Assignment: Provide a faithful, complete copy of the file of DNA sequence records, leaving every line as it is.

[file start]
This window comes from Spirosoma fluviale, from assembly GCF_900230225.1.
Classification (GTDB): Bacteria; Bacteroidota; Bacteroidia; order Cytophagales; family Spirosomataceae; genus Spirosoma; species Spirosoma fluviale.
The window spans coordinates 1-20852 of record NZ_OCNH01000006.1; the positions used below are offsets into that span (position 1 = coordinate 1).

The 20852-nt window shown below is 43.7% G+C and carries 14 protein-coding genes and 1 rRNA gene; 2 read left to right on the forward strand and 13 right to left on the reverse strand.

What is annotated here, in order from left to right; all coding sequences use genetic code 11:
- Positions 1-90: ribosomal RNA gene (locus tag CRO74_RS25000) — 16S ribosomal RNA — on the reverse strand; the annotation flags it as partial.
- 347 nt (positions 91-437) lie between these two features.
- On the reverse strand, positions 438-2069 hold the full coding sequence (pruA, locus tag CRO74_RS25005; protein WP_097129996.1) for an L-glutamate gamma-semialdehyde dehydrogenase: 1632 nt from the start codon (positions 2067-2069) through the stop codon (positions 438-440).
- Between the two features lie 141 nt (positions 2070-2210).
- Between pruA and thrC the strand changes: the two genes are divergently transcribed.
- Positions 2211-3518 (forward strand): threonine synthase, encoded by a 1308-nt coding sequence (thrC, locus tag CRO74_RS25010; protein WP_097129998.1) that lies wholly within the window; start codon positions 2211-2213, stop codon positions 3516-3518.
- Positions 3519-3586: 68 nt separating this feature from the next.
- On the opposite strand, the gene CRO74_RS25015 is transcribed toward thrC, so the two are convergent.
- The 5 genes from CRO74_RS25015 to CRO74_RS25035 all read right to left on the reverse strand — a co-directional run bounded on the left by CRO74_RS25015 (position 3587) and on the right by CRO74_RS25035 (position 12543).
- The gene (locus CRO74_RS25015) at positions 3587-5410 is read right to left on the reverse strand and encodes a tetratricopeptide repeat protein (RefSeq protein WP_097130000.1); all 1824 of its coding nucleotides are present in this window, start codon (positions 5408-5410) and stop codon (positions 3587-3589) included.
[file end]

This window comes from Spirosoma fluviale, from assembly GCF_900230225.1.
Classification (GTDB): Bacteria; Bacteroidota; Bacteroidia; order Cytophagales; family Spirosomataceae; genus Spirosoma; species Spirosoma fluviale.
The window spans coordinates 1-20852 of record NZ_OCNH01000006.1; the positions used below are offsets into that span (position 1 = coordinate 1).

The 20852-nt window shown below is 43.7% G+C and carries 14 protein-coding genes and 1 rRNA gene; 2 read left to right on the forward strand and 13 right to left on the reverse strand.

What is annotated here, in order from left to right; all coding sequences use genetic code 11:
- Positions 1-90: ribosomal RNA gene (locus tag CRO74_RS25000) — 16S ribosomal RNA — on the reverse strand; the annotation flags it as partial.
- 347 nt (positions 91-437) lie between these two features.
- On the reverse strand, positions 438-2069 hold the full coding sequence (pruA, locus tag CRO74_RS25005; protein WP_097129996.1) for an L-glutamate gamma-semialdehyde dehydrogenase: 1632 nt from the start codon (positions 2067-2069) through the stop codon (positions 438-440).
- Between the two features lie 141 nt (positions 2070-2210).
- Between pruA and thrC the strand changes: the two genes are divergently transcribed.
- Positions 2211-3518 (forward strand): threonine synthase, encoded by a 1308-nt coding sequence (thrC, locus tag CRO74_RS25010; protein WP_097129998.1) that lies wholly within the window; start codon positions 2211-2213, stop codon positions 3516-3518.
- Positions 3519-3586: 68 nt separating this feature from the next.
- On the opposite strand, the gene CRO74_RS25015 is transcribed toward thrC, so the two are convergent.
- The 5 genes from CRO74_RS25015 to CRO74_RS25035 all read right to left on the reverse strand — a co-directional run bounded on the left by CRO74_RS25015 (position 3587) and on the right by CRO74_RS25035 (position 12543).
- The gene (locus CRO74_RS25015) at positions 3587-5410 is read right to left on the reverse strand and encodes a tetratricopeptide repeat protein (RefSeq protein WP_097130000.1); all 1824 of its coding nucleotides are present in this window, start codon (positions 5408-5410) and stop codon (positions 3587-3589) included.